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Hydrology and Earth System Sciences An interactive open-access journal of the European Geosciences Union
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Volume 16, issue 8 | Copyright
Hydrol. Earth Syst. Sci., 16, 2647-2661, 2012
https://doi.org/10.5194/hess-16-2647-2012
© Author(s) 2012. This work is distributed under
the Creative Commons Attribution 3.0 License.

Research article 13 Aug 2012

Research article | 13 Aug 2012

Precipitation observation using microwave backhaul links in the alpine and pre-alpine region of Southern Germany

C. Chwala1, A. Gmeiner1,3, W. Qiu1, S. Hipp2, D. Nienaber2, U. Siart2, T. Eibert2, M. Pohl3, J. Seltmann4, J. Fritz5, and H. Kunstmann1,6 C. Chwala et al.
  • 1Karlsruhe Institute of Technology (KIT), Institute for Meteorology and Climate Research (IMK-IFU), Garmisch-Partenkirchen, Germany
  • 2Technische Universität München, Institute for High-Frequency Engineering, Munich, Germany
  • 3University of Applied Sciences Regensburg, Regensburg, Germany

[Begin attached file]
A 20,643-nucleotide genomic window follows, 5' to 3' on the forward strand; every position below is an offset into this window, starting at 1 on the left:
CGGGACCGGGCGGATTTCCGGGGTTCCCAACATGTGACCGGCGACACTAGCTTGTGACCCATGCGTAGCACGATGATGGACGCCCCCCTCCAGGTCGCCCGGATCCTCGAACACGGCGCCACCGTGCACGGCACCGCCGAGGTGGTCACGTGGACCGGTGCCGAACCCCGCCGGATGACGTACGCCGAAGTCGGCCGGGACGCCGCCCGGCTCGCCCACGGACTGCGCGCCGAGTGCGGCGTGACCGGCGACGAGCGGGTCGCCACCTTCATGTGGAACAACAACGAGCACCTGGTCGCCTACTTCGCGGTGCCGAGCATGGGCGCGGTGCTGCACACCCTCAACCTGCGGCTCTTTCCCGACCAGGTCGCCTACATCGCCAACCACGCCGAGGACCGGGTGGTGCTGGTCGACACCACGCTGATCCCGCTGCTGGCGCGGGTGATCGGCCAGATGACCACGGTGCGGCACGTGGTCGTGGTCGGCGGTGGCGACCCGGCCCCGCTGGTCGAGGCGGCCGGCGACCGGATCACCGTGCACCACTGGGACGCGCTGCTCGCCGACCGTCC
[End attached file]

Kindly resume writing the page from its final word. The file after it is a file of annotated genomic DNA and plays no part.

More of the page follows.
• 4Deutscher Wetterdienst, Hohenpeißenberg, Germany
  • 5Ericsson GmbH, Düsseldorf, Germany
  • 6University of Augsburg, Institute for Geography, Augsburg, Germany

Abstract. Measuring rain rates over complex terrain is afflicted with large uncertainties, because rain gauges are influenced by orography and weather radars are mostly not able to look into mountain valleys. We apply a new method to estimate near surface rain rates exploiting attenuation data from commercial microwave links in the alpine region of Southern Germany. Received signal level (RSL) data are recorded minutely with small data loggers at the towers and then sent to a database server via GSM (Global System for Mobile Communications). Due to the large RSL fluctuations in periods without rain, the determination of attenuation caused by precipitation is not straightforward. To be able to continuously process the RSL data from July 2010 to October 2010, we introduce a new method to detect wet and dry periods using spectral time series analysis. Its performance and limitations are presented, showing that the mean detection error rates of wet and dry periods can be reduced to 10% for all five links. After, the wet/dry classification rain rates are derived from the RSL and compared to rain gauge and weather radar measurements. The resulting correlations differ for different links and reach values of R2 = 0.81 for the link-gauge comparison and R2 = 0.85 for the link-radar comparison.

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